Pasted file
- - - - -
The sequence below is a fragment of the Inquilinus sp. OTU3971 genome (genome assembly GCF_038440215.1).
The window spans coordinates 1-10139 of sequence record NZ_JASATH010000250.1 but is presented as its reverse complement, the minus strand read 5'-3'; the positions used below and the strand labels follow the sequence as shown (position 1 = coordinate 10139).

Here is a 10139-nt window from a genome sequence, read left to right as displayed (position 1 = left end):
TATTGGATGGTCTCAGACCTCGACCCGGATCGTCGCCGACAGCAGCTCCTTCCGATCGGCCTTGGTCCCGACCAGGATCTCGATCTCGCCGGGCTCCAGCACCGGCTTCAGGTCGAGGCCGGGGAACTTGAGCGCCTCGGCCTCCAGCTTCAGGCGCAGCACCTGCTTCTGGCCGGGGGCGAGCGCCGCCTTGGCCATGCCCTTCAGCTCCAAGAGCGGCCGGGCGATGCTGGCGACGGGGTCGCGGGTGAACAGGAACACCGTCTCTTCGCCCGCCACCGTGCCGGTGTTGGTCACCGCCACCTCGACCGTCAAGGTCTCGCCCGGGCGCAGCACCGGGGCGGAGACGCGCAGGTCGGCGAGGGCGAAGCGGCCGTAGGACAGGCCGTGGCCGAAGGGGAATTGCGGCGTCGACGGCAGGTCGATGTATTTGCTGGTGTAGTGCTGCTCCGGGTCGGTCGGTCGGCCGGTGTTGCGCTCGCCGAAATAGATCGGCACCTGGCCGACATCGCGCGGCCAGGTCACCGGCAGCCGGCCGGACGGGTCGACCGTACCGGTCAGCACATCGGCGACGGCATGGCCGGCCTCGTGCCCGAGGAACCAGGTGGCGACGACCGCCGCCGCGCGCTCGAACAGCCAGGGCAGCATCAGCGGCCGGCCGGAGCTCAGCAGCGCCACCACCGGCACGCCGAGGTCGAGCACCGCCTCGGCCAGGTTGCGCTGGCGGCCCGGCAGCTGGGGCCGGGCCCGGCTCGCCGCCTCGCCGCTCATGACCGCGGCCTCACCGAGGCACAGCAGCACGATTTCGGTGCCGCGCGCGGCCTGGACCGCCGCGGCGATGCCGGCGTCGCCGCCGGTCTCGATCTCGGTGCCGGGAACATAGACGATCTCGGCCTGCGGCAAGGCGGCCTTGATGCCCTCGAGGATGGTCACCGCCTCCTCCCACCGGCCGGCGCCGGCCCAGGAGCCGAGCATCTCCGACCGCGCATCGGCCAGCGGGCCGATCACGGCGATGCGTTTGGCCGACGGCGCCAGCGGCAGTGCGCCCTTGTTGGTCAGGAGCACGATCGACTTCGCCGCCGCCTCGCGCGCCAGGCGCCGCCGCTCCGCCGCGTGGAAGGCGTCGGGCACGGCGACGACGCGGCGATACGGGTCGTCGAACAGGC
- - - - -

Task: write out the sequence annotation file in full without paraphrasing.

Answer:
The sequence below is a fragment of the Inquilinus sp. OTU3971 genome (genome assembly GCF_038440215.1).
The window spans coordinates 1-10139 of sequence record NZ_JASATH010000250.1 but is presented as its reverse complement, the minus strand read 5'-3'; the positions used below and the strand labels follow the sequence as shown (position 1 = coordinate 10139).

Here is a 10139-nt window from a genome sequence, read left to right as displayed (position 1 = left end):
TATTGGATGGTCTCAGACCTCGACCCGGATCGTCGCCGACAGCAGCTCCTTCCGATCGGCCTTGGTCCCGACCAGGATCTCGATCTCGCCGGGCTCCAGCACCGGCTTCAGGTCGAGGCCGGGGAACTTGAGCGCCTCGGCCTCCAGCTTCAGGCGCAGCACCTGCTTCTGGCCGGGGGCGAGCGCCGCCTTGGCCATGCCCTTCAGCTCCAAGAGCGGCCGGGCGATGCTGGCGACGGGGTCGCGGGTGAACAGGAACACCGTCTCTTCGCCCGCCACCGTGCCGGTGTTGGTCACCGCCACCTCGACCGTCAAGGTCTCGCCCGGGCGCAGCACCGGGGCGGAGACGCGCAGGTCGGCGAGGGCGAAGCGGCCGTAGGACAGGCCGTGGCCGAAGGGGAATTGCGGCGTCGACGGCAGGTCGATGTATTTGCTGGTGTAGTGCTGCTCCGGGTCGGTCGGTCGGCCGGTGTTGCGCTCGCCGAAATAGATCGGCACCTGGCCGACATCGCGCGGCCAGGTCACCGGCAGCCGGCCGGACGGGTCGACCGTACCGGTCAGCACATCGGCGACGGCATGGCCGGCCTCGTGCCCGAGGAACCAGGTGGCGACGACCGCCGCCGCGCGCTCGAACAGCCAGGGCAGCATCAGCGGCCGGCCGGAGCTCAGCAGCGCCACCACCGGCACGCCGAGGTCGAGCACCGCCTCGGCCAGGTTGCGCTGGCGGCCCGGCAGCTGGGGCCGGGCCCGGCTCGCCGCCTCGCCGCTCATGACCGCGGCCTCACCGAGGCACAGCAGCACGATTTCGGTGCCGCGCGCGGCCTGGACCGCCGCGGCGATGCCGGCGTCGCCGCCGGTCTCGATCTCGGTGCCGGGAACATAGACGATCTCGGCCTGCGGCAAGGCGGCCTTGATGCCCTCGAGGATGGTCACCGCCTCCTCCCACCGGCCGGCGCCGGCCCAGGAGCCGAGCATCTCCGACCGCGCATCGGCCAGCGGGCCGATCACGGCGATGCGTTTGGCCGACGGCGCCAGCGGCAGTGCGCCCTTGTTGGTCAGGAGCACGATCGACTTCGCCGCCGCCTCGCGCGCCAGGCGCCGCCGCTCCGCCGCGTGGAAGGCGTCGGGCACGGCGACGACGCGGCGATACGGGTCGTCGAACAGGC